- Her lawyers argued that changing the trial order would’ve ‘fundamentally changed’ the evidence jurors learned about the former Indian American president’s role in the fraud.
Theranos founder and CEO Elizabeth Holmes appealed for a new trial claiming that she was at a disadvantage by being tried before her ex-boyfriend and Theranos President Ramesh “Sunny” Balwani. In a motion filed in a federal court in San Jose, California, her lawyers argued that “changing the trial order would’ve ‘fundamentally changed’ the evidence jurors learned about Balwani’s role in the alleged misrepresentations to investors. It would probably have resulted in an acquittal on the counts of conviction,” Bloomberg News reported.
A day earlier, Holmes’s lawyers had demanded a new trial, because a key witness had “shown up disheveled” at her home last month, “apparently remorseful over his testimony against her,” according to a Mercury News report. That witness was former Theranos lab director Adam Rosendorff.
Holmes was found guilty this January on four charges of defrauding investors for her role in building the blood-testing startup into a $9 billion company that collapsed in scandal. A few months later, in July, her ex-boyfriend and former president of the company, Ramesh “Sunny” Balwani, was found guilty of 10 counts of wire fraud and two counts of conspiracy to commit wire fraud.
Holmes and Balwani were charged in 2018. According to the indictment unsealed on June 15, 2018, the pair had engaged in a multi-million dollar scheme to defraud investors and a separate scheme to defraud doctors and patients, and both schemes entailed promotion.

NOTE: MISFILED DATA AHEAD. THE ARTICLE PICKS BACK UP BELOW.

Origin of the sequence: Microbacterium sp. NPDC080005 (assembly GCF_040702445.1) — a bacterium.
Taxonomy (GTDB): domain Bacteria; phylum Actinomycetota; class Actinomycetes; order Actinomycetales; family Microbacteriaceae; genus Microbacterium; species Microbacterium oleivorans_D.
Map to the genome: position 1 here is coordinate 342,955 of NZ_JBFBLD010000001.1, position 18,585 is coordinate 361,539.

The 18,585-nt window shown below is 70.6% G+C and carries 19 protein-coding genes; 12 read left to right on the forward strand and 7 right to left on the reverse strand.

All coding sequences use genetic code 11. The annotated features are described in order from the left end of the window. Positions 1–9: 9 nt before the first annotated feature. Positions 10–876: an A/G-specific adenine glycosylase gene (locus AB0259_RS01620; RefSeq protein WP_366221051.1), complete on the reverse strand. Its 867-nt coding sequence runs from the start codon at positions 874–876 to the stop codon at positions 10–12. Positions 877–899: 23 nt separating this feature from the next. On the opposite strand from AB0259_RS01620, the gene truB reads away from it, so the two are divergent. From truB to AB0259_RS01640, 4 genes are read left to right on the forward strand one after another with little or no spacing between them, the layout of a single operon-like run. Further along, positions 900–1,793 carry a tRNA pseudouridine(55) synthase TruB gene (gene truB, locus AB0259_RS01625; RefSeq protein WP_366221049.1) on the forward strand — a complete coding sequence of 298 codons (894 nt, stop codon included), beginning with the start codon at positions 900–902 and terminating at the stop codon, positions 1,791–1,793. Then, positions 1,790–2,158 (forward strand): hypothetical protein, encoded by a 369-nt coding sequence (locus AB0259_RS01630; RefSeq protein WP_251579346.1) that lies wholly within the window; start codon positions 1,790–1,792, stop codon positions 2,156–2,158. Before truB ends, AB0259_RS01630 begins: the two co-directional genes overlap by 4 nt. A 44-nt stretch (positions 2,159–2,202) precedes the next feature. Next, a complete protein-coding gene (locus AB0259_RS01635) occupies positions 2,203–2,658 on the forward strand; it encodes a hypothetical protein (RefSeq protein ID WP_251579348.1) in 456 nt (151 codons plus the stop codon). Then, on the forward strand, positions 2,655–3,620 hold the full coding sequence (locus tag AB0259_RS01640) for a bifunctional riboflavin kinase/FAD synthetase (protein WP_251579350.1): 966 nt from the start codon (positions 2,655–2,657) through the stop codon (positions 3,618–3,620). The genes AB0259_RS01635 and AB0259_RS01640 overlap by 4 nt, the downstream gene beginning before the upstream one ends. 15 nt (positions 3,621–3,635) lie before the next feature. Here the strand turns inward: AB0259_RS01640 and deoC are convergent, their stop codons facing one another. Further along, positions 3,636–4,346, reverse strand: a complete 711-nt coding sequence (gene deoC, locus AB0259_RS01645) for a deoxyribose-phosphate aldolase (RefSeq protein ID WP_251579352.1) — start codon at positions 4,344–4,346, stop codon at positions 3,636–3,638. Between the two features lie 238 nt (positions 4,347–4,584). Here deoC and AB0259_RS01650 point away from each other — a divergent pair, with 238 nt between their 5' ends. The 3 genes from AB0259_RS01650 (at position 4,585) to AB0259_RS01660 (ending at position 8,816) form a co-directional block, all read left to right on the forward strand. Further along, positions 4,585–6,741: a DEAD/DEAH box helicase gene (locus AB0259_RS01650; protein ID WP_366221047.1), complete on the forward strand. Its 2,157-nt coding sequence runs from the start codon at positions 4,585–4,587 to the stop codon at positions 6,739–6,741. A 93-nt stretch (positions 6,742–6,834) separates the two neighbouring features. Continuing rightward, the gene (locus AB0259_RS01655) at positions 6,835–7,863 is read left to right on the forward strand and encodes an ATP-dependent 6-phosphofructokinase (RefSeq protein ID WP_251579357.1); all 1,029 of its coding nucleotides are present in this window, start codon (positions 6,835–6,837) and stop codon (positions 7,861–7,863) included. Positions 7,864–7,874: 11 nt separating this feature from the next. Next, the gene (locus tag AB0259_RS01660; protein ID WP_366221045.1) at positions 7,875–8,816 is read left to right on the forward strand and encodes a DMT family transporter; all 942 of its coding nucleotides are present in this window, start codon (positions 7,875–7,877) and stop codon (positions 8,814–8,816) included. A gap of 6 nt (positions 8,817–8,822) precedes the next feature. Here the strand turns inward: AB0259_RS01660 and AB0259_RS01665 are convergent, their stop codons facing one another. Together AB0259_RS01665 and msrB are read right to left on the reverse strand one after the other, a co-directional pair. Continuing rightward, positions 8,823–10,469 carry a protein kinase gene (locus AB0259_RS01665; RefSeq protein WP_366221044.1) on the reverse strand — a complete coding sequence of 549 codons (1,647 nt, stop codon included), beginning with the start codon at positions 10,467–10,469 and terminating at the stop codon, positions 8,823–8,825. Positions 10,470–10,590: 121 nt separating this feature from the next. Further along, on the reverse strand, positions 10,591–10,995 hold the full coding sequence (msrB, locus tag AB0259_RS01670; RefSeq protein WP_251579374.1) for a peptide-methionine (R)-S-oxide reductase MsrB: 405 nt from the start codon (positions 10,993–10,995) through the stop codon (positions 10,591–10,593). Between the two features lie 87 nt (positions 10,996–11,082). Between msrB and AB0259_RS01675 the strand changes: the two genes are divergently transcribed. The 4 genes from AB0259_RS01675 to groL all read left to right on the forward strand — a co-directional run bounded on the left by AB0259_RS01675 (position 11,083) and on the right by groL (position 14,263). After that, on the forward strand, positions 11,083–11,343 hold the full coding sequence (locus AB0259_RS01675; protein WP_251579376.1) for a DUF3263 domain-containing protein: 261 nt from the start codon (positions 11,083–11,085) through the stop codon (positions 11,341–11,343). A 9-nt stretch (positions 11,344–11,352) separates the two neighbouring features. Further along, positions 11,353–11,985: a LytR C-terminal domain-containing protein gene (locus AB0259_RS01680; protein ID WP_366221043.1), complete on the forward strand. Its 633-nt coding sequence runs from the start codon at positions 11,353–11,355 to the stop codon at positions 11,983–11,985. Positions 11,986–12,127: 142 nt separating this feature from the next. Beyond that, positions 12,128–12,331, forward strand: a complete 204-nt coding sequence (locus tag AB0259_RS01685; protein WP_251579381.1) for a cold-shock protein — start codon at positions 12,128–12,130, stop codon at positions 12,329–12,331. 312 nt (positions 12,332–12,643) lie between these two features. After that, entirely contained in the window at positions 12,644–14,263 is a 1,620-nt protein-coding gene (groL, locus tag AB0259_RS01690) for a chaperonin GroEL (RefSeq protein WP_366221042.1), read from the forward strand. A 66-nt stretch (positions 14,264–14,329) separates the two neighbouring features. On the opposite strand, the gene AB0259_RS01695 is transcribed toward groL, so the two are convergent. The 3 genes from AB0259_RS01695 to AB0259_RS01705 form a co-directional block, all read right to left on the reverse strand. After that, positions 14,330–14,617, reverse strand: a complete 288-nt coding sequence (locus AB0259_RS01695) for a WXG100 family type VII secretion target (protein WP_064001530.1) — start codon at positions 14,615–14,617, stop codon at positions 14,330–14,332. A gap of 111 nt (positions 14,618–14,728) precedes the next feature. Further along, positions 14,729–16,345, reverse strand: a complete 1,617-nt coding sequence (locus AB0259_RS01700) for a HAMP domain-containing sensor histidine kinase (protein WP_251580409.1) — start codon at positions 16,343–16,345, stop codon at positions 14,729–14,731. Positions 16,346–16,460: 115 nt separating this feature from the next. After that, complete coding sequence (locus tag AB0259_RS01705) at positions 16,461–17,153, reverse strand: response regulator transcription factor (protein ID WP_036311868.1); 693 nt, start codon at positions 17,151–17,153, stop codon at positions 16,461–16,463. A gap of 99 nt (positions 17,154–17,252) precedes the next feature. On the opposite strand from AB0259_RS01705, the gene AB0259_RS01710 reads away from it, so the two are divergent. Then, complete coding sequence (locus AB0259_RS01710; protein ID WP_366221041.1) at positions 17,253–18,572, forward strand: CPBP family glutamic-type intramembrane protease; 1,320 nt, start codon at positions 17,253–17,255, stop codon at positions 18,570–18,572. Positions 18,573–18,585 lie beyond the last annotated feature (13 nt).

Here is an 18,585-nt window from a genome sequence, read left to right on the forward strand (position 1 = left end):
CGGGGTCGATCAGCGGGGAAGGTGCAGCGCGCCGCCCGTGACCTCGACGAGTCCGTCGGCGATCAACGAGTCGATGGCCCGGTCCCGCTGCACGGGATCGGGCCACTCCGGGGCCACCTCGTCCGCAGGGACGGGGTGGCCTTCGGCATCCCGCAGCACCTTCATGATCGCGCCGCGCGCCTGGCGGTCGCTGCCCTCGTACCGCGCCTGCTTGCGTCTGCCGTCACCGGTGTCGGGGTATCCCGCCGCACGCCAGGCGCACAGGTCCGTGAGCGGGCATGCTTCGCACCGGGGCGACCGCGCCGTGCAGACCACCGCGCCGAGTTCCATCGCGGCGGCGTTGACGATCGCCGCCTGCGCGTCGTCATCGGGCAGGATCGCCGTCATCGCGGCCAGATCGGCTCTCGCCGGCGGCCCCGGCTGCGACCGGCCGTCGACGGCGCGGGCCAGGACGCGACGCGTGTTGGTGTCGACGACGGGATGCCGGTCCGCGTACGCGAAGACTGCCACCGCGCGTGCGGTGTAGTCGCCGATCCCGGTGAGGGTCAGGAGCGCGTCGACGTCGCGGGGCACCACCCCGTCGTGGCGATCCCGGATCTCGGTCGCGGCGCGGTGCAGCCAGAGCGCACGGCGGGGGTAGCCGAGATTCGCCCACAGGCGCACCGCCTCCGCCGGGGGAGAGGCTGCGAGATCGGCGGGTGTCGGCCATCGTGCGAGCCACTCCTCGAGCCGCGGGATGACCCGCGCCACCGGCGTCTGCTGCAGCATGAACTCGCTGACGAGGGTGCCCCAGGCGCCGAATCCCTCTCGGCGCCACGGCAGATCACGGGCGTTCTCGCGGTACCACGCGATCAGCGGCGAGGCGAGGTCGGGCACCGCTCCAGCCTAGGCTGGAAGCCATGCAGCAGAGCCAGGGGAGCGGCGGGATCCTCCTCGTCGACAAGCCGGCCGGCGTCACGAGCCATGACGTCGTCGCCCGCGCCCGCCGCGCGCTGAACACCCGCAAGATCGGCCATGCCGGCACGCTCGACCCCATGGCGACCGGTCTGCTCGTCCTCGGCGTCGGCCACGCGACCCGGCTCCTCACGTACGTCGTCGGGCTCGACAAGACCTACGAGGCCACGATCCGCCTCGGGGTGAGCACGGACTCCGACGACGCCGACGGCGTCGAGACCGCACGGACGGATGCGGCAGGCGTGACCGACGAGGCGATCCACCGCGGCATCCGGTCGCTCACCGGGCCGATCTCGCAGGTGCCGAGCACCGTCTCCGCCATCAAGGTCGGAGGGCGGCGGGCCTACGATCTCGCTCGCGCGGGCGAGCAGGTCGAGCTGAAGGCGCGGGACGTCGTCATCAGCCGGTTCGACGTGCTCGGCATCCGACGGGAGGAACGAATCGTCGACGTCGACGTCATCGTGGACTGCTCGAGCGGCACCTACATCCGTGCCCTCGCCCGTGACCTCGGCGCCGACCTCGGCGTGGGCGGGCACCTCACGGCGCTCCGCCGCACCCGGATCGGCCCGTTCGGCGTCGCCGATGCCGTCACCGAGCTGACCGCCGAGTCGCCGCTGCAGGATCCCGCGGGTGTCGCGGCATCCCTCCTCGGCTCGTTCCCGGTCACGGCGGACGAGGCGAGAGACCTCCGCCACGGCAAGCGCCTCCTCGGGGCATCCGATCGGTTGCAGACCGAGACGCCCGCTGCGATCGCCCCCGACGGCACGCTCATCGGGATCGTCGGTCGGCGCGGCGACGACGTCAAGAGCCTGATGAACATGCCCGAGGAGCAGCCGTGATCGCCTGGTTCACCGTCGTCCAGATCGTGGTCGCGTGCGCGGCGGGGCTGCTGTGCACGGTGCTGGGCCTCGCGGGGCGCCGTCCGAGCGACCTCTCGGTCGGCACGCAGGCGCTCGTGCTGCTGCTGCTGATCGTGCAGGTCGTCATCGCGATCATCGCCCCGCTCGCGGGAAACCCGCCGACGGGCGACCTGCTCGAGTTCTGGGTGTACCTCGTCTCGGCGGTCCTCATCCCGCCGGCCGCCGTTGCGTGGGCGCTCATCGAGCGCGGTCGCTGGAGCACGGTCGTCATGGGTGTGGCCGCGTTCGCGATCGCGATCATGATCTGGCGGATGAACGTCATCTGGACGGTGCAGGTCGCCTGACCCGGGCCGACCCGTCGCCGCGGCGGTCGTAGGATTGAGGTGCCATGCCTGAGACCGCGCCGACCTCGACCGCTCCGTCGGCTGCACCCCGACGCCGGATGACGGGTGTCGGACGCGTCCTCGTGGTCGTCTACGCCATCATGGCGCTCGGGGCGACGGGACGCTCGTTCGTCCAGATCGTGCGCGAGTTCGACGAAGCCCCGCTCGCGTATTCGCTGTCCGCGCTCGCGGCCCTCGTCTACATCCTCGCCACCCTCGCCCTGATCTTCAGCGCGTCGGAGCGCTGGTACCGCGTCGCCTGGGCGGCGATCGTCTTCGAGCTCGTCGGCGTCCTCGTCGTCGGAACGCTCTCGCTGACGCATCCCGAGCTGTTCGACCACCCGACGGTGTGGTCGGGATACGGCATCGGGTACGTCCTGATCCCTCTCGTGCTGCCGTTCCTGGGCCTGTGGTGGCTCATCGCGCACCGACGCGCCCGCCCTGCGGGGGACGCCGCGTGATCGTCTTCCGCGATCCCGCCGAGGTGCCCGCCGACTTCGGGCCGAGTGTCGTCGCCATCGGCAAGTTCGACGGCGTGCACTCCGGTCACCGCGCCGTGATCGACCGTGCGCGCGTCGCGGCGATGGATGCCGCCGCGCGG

Holmes had founded Theranos in 2003 as a 19-year-old college dropout and was hailed and celebrated as a Silicon Valley whiz-kid. The company was aiming to revolutionize medical laboratory testing through allegedly innovative methods for drawing blood, testing blood, and interpreting the resulting patient data to improve outcomes and lower health care costs.
While Holmes was the face of the company, Balwani’s influence was felt in all areas of the company and was “instrumental in building a billion-dollar house of cards that duped both investors and patients,” as reported by Axios.
At her own trial, Holmes’ defense team tried to cast Balwani as being behind any fraud at Theranos. She also accused Balwani of emotionally and sexually abusing her, which apparently compromised her judgment during the time of the alleged crimes. Holmes made the accusations during her much-anticipated testimony on Nov. 29, 2021, in an attempt to refute accusations that she lied about a flawed blood-testing technology, which she had touted as a breakthrough. She blamed Balwani for allegedly exploiting, using and misleading her.
Balwani, a technology entrepreneur, had already made millions before meeting Holmes and becoming involved in Theranos, as documented in Hulu’s “The Dropout,” which chronicles the rise and fall of Holmes. For the acquisition of CommerceBid, Sunny Balwani received $40 million. He helped launch the software development company CommerceBid in 1998, which was created to help organizations buy and sell commodities over the Internet, which was then gaining popularity. CommerceOne, a business-to-business e-commerce company that used auctions to connect companies with their suppliers, had its first trading day after going public in July 1999.
When he met Holmes, Bаlwаni was a mаrried man. After selling his shаres, he returned to school, аnd enrolled at the University of Cаliforniа, Berkeley, During а 2002 Beijing trip as part of Stanford University’s Mаndаrin progrаm, he met 18-yeаr-old Holmes while а student. He аnd Holmes, who were reportedly mаrried аt the time, didn’t stаrt dаting until 2003 when he earned his MBA аnd she dropped out to pursue Therаnos. In 2005, the couple shаred а home.
Holmes is expected to be sentenced later this month, and Balwani in November.